In mid to late 2018, an initiative was launched in the UK called gamstop which had been aimed at reducing the participation options for problem gamblers within the country – as of April this year, it had been made mandatory for all operators within the country to register with the scheme, making a change from the voluntary nature it had previously been. It had already been touted as a great success as over 350,000 users were supposedly registered within the first two years – but what other impact has this had on the online UK casino industry?

The biggest change seen has been within the methods used to move around the mandatory nature of this scheme – many have chosen to register outside of the UK in countries such as Malta which have many of the same protections and safety regulations for participating players, but have no requirement to register with gamstop, for those looking to play on these sites not registered this non gamstop casino site list may be a great resource to start – but the number of sites moving has been growing since the mandatory change was announced so you may find that your favourite site will move too. This change has not been without fault or its own teething issues either, it was quickly discovered that users who had registered to the scheme were unable to participate, but would still receive marketing materials through email and text, undermining the goal of the scheme.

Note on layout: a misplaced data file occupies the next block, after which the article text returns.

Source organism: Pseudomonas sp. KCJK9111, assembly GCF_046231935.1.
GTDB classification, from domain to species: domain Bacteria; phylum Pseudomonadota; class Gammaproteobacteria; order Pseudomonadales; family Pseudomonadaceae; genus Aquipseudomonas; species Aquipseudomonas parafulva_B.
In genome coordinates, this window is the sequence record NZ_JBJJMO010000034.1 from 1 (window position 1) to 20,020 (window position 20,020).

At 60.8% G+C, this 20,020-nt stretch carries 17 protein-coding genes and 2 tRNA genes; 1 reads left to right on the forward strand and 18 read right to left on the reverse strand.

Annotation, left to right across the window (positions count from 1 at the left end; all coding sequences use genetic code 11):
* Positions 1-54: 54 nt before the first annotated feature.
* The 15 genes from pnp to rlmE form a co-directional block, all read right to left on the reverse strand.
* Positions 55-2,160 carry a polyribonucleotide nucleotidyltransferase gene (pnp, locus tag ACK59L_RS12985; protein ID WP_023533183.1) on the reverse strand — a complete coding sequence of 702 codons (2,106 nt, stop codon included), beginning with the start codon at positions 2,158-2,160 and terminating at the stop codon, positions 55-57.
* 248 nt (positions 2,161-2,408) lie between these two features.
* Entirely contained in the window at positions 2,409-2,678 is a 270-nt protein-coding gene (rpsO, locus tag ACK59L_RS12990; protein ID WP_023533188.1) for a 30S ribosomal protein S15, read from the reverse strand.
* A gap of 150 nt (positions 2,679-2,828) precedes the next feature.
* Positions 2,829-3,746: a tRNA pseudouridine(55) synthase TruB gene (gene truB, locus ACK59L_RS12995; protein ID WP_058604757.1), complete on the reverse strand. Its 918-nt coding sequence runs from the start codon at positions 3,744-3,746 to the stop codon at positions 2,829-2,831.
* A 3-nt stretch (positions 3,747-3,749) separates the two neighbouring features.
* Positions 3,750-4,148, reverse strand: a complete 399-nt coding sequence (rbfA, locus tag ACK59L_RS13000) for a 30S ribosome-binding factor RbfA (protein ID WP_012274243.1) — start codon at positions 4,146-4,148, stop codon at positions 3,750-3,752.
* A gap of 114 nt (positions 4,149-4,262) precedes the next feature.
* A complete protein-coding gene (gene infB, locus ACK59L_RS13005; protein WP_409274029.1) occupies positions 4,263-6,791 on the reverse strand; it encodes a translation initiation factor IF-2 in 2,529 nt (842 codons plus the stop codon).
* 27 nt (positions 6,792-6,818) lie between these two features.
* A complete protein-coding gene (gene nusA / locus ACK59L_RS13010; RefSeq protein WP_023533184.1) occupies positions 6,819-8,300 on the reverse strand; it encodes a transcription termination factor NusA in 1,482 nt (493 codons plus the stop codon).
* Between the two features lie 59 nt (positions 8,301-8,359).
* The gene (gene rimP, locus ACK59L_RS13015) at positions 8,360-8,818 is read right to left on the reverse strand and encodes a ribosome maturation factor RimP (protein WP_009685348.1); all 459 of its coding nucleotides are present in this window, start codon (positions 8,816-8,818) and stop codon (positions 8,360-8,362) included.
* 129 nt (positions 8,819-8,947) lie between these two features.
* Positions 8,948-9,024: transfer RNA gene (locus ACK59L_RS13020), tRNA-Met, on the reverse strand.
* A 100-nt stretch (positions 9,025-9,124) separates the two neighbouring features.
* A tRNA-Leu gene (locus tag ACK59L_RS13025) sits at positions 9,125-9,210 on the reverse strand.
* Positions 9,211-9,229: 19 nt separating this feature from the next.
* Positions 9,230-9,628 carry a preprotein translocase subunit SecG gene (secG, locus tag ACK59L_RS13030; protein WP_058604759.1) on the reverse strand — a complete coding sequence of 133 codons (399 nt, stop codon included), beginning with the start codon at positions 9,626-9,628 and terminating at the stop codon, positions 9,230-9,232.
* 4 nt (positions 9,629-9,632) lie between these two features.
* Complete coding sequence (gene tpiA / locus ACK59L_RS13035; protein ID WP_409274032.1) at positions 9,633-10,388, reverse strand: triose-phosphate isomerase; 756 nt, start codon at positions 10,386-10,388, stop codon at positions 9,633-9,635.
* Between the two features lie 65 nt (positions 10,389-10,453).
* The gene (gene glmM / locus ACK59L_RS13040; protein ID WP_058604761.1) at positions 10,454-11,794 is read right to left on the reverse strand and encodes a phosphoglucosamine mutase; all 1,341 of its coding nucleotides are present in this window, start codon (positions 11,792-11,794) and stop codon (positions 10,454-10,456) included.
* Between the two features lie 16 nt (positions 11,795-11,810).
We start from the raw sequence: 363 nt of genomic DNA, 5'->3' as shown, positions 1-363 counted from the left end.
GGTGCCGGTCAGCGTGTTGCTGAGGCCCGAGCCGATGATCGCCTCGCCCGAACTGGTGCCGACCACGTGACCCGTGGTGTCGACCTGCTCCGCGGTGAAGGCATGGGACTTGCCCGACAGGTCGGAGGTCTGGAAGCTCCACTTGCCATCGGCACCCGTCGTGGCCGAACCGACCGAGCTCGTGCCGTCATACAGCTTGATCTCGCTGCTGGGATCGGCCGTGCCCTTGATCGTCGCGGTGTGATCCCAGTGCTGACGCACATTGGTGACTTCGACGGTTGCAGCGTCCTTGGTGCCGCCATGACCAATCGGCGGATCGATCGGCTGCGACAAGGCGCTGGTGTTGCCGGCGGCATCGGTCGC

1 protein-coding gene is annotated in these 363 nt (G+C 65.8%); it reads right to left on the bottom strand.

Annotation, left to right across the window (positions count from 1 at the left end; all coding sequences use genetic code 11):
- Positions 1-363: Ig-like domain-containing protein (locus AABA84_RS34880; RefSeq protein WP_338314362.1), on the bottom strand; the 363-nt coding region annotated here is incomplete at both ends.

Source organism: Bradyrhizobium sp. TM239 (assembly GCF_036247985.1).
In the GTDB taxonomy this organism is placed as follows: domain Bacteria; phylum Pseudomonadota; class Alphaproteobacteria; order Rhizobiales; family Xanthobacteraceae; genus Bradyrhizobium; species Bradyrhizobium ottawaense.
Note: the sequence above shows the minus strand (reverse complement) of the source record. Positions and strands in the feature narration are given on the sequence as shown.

This has also spurred other changes, however, that may have had a bigger impact on the online casinos based in the UK – one of these changes had also been introduced in April around a similar time to the mandatory gamstop change, this was seen with a recent ban to all credit card betting online. This  change had also been aimed at reducing the number of problem gamblers within the country, but as alternatives continue to be widespread it’s difficult to know how successful this has been. Other recent changes have also had their impact, as a result of the coronavirus many other requirements have been put in place across the country to reduce exposure – one of which had been a request that these operators not advertise through television and radio, which many did so without protest – but the date for which this was required has since passed and there may now be an uptick in usership as many can appeal to new users once again.

It has been hinted that the lockdown efforts may cause a widespread growth in this market as a growing number of players look for a way to spend their time whilst stuck at home, and there will no doubt be a lot of data gathered to see the impacts of the coronavirus and gamstop, and how this has changed the sector – but as it it stands, gamstop has been deemed a success thus far, and is expected to continue to be a success despite the restrictions.